Spike Lee’s latest cinematic endeavour is based on a bizarre true story where two cops of separate race are infiltrating the KKK. Adam Driver is physically interacting with the dangerous group while John David Washington is talking on the phone with them.
BlacKkKlansman was refreshingly bombastic in its political tone and the movie also manages to function as a solid ‘push and pull’ piece of entertainment: it makes a good push at having a sense of humour about some fairly sensitive subjects but it’s also not afraid to pull back at certain moments when the stakes are high. By and large, this movie was both competently amusing and also institutionally relevant.
John David Washington, who plays Ron Stallworth, delivered a charismatic turn as the risk-taking detective. He’s a man who cares about the people but doesn’t compromise his own moral compass and diligent professionalism.
This movie depicts two extreme sides in the ‘white power’ and ‘black power’ movements but smack bang in the middle you’ve got Stallworth(s) who’s trying to destabilise the KKK from the inside. He’s a fun character, he never does things the easy way, and he has no problem at faking this severely bigoted façade he puts on to the KKK. It’s both cleverly refreshing and refreshingly funny to see that kind of protagonist in a film like this.
Adam Driver is equally excellent as Zimmerman, who also shows uncompromising diligence on the job even though his character is Jewish,;you root for him because of how well he masks himself when he’s with members of the KKK.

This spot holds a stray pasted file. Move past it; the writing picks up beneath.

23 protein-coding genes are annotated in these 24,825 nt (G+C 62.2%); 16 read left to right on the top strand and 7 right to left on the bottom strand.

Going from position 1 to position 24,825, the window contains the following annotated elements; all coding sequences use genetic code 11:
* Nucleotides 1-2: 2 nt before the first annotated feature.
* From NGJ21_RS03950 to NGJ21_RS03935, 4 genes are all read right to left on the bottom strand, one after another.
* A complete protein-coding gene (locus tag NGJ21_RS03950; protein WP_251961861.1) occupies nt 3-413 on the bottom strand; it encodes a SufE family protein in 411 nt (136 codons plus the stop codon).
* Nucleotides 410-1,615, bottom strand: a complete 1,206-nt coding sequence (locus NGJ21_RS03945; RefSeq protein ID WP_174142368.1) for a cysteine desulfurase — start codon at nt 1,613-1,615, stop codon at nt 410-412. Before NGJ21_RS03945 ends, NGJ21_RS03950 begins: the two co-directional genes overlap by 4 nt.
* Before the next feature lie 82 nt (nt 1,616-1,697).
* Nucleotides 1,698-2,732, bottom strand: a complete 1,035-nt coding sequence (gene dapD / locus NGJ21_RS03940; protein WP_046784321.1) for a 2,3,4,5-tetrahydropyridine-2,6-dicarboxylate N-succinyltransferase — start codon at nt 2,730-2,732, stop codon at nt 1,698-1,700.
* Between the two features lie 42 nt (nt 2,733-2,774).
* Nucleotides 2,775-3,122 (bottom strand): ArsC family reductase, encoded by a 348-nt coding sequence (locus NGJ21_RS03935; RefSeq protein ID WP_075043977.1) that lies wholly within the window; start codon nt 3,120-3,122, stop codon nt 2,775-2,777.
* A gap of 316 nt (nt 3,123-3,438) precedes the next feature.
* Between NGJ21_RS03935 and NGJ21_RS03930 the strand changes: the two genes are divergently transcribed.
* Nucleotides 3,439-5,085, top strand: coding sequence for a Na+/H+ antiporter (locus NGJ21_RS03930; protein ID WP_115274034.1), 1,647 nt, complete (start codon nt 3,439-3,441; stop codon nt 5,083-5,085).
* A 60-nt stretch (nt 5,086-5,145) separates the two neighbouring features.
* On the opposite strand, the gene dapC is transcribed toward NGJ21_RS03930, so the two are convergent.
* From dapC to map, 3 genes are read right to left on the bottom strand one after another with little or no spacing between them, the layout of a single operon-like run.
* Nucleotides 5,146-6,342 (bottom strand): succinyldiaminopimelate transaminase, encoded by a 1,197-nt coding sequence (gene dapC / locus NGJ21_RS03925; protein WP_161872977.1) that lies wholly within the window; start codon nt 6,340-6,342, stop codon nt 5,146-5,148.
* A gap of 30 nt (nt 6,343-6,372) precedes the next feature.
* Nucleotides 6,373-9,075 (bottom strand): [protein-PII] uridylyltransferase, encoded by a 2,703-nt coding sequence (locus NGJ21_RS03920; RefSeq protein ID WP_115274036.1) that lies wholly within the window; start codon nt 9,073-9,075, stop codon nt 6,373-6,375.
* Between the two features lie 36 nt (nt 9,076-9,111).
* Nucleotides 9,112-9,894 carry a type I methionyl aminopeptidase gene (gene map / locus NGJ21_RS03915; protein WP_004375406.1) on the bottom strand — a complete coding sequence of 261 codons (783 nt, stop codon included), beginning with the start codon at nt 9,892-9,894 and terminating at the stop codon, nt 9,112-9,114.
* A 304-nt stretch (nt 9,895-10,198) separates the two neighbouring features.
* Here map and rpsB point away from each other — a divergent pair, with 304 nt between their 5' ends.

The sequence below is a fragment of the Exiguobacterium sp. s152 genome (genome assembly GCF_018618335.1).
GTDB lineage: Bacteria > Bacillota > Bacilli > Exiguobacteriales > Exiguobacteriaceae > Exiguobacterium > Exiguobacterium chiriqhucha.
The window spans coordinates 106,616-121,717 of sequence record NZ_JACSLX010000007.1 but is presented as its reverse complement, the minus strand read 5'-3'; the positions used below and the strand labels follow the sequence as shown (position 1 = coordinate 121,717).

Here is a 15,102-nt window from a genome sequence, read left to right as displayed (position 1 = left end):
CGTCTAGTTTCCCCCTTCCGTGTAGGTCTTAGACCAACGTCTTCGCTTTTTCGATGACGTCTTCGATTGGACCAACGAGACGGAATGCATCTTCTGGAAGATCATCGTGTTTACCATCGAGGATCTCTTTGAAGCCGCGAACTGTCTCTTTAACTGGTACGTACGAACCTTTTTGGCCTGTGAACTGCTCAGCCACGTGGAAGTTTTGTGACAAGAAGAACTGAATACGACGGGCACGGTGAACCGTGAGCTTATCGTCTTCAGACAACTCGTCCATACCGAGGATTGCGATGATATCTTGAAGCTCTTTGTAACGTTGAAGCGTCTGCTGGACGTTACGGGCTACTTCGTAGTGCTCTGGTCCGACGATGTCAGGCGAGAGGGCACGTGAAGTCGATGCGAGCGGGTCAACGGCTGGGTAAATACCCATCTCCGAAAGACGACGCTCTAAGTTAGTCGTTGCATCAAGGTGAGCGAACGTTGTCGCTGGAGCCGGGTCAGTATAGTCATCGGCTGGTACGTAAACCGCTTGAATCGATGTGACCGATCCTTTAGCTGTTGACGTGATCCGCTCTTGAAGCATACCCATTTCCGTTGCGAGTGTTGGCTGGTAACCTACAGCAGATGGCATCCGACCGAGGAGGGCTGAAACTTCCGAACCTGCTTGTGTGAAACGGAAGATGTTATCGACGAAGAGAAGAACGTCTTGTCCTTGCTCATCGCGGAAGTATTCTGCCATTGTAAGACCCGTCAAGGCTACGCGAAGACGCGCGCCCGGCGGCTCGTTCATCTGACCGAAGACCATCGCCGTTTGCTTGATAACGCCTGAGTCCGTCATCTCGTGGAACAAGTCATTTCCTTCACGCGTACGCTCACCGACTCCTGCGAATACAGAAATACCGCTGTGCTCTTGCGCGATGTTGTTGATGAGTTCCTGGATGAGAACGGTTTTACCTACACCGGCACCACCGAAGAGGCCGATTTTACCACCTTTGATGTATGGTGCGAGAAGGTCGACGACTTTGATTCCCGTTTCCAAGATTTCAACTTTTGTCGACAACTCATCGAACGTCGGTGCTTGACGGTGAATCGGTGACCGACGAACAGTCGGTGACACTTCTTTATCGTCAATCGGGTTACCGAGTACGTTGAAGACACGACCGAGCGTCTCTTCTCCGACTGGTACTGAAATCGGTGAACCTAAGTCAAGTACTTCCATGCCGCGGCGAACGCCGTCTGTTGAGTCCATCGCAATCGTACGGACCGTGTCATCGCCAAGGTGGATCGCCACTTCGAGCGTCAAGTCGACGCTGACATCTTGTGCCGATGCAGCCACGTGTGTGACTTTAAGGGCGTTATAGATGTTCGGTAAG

It’s difficult to discuss this movie and not mention politics and race. The movie mainly plays itself up for entertainment but there’s so much painful echoes of today’s society in how racism is viewed. In parts, it left me unsettled but that is the reality we’re living in.
The movie provides a healthy dose of reality and consequences, but at its core it takes advantage of its incredibly strange scenario and thus it won a good few laughs from me. The characters are good, the tension is well established, and Spike Lee’s direction is spot on with its tonal balance. I do feel that the movie is a bit too long and a lot of the dialogue is very repetitive, but there’s a lot that worked here. I enjoyed it, and it’s definitely one I’d recommend.
Written by Seán Mac G.